Article by David George-Cosh, BNN Bloomberg
Relief may finally be coming for cannabis producers that have been stymied by the lack of legal retail stores in the country’s most populous province.
The Ontario government is considering a plan that would abandon the maligned lottery process that has left it with only two-dozen legal pot shops, and instead pivot as early as January to a system that could lay the groundwork for up to a thousand stores in the province, according to a person directly familiar with the matter.
Provincial officials have proposed moving to an “open allocation” system for issuing pot store licences next year, allowing would-be shop owners to simply apply online and pass a series of background checks to sell legal cannabis in a bricks-and-mortar shop in the province, the person said. It would mark a return to the Progressive Conservatives’ original plan to open enough cannabis stores to support what it believes is a mature market, which analysts estimate to be between 750 to 1,000 outlets, the person added.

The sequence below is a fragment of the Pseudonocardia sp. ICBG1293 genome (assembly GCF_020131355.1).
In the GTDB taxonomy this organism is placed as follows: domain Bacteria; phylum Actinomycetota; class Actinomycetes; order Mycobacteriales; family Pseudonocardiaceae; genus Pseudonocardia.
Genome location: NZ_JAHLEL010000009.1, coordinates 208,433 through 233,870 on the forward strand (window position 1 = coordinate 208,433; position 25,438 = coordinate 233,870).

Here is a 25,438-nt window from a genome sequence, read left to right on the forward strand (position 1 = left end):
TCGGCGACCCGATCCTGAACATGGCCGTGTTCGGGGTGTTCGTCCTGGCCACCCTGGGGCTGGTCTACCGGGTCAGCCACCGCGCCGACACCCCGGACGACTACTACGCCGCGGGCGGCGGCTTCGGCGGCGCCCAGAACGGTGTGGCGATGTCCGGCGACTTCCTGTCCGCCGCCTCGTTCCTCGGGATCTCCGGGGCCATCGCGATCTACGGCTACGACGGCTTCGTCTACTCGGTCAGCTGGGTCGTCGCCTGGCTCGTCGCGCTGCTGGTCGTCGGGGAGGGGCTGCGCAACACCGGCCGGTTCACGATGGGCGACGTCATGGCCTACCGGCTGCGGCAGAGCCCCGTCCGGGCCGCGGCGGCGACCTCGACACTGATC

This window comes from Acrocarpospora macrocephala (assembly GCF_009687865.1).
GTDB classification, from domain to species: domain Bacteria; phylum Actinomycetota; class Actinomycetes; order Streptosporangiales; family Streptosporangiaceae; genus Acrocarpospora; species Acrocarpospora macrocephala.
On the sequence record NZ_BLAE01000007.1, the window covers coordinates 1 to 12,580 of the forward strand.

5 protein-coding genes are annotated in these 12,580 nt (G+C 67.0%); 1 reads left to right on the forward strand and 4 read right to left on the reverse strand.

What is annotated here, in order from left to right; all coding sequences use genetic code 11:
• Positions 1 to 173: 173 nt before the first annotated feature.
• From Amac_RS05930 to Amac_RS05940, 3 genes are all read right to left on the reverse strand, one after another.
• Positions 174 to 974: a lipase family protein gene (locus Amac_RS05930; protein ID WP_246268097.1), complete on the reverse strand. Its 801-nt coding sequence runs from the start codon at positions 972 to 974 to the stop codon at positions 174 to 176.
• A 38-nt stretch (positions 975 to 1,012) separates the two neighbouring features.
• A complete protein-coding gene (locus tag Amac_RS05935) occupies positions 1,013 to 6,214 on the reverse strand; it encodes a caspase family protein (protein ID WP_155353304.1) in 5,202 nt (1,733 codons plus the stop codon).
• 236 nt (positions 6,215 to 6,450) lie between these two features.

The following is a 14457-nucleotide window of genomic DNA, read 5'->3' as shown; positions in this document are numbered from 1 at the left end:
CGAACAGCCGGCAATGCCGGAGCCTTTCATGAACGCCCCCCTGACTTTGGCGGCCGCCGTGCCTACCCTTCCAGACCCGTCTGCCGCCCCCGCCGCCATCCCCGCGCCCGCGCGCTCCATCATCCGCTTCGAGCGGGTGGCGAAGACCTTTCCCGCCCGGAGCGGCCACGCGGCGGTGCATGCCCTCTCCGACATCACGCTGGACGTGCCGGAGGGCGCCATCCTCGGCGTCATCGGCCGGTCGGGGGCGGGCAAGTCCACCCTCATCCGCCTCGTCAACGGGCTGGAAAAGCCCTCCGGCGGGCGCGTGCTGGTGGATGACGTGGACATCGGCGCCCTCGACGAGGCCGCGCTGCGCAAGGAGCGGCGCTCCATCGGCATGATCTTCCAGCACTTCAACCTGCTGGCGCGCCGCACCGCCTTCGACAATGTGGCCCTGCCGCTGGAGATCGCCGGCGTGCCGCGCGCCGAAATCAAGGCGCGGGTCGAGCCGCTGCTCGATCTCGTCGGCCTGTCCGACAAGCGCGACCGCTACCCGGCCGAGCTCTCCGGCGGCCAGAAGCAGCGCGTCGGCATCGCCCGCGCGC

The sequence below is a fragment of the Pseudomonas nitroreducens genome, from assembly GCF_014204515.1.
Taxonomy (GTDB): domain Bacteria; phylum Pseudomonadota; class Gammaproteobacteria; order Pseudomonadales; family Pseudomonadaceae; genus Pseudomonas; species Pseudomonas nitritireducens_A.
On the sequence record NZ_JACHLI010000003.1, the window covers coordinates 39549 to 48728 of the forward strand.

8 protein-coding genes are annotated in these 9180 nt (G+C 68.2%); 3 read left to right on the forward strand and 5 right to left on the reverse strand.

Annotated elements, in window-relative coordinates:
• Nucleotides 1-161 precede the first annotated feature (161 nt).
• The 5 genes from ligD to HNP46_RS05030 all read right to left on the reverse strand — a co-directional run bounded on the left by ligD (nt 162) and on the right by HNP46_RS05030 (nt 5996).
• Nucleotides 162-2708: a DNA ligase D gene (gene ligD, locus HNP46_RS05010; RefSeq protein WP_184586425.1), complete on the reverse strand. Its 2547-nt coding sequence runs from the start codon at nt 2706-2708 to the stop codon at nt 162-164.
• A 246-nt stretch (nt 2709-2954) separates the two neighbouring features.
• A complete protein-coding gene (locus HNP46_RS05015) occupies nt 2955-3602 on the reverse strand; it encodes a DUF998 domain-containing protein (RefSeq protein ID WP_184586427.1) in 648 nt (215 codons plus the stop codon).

The person, who wasn’t authorized to speak publicly on the matter, said that no decisions have been finalized as government officials are still putting proposals forward to Ontario’s cabinet for approval. However, a decision is expected to be announced in the coming weeks, the person said.
“There’s no clear consensus on the cabinet table, but a decision should be made soon,” the person said.
The cabinet-level discussions signal that Premier Doug Ford’s Ontario government acknowledges it needs to ramp up efforts to open additional legal pot stores in the province and stamp out a still-thriving illicit market.